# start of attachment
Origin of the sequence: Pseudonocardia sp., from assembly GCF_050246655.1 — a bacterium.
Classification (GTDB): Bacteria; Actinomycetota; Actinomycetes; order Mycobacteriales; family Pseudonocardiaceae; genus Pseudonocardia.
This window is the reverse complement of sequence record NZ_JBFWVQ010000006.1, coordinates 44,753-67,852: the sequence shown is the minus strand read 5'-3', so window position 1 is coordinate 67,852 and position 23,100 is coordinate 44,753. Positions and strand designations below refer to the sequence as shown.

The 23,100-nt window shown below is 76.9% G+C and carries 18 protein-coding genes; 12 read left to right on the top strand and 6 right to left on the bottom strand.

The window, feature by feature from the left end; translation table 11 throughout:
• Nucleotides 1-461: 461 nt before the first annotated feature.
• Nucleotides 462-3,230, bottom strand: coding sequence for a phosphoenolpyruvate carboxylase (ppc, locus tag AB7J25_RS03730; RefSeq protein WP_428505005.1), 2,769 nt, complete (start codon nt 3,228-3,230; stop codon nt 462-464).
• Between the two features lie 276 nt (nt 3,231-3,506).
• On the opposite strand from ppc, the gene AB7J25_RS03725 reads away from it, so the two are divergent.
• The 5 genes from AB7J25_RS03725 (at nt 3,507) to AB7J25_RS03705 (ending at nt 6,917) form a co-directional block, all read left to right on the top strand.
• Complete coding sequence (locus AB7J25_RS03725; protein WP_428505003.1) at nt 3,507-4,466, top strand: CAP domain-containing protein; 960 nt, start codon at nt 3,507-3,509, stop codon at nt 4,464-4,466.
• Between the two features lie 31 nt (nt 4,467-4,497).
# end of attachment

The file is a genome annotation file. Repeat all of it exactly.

Origin of the sequence: Pseudonocardia sp., from assembly GCF_050246655.1 — a bacterium.
Classification (GTDB): Bacteria; Actinomycetota; Actinomycetes; order Mycobacteriales; family Pseudonocardiaceae; genus Pseudonocardia.
This window is the reverse complement of sequence record NZ_JBFWVQ010000006.1, coordinates 44,753-67,852: the sequence shown is the minus strand read 5'-3', so window position 1 is coordinate 67,852 and position 23,100 is coordinate 44,753. Positions and strand designations below refer to the sequence as shown.

The 23,100-nt window shown below is 76.9% G+C and carries 18 protein-coding genes; 12 read left to right on the top strand and 6 right to left on the bottom strand.

The window, feature by feature from the left end; translation table 11 throughout:
• Nucleotides 1-461: 461 nt before the first annotated feature.
• Nucleotides 462-3,230, bottom strand: coding sequence for a phosphoenolpyruvate carboxylase (ppc, locus tag AB7J25_RS03730; RefSeq protein WP_428505005.1), 2,769 nt, complete (start codon nt 3,228-3,230; stop codon nt 462-464).
• Between the two features lie 276 nt (nt 3,231-3,506).
• On the opposite strand from ppc, the gene AB7J25_RS03725 reads away from it, so the two are divergent.
• The 5 genes from AB7J25_RS03725 (at nt 3,507) to AB7J25_RS03705 (ending at nt 6,917) form a co-directional block, all read left to right on the top strand.
• Complete coding sequence (locus AB7J25_RS03725; protein WP_428505003.1) at nt 3,507-4,466, top strand: CAP domain-containing protein; 960 nt, start codon at nt 3,507-3,509, stop codon at nt 4,464-4,466.
• Between the two features lie 31 nt (nt 4,467-4,497).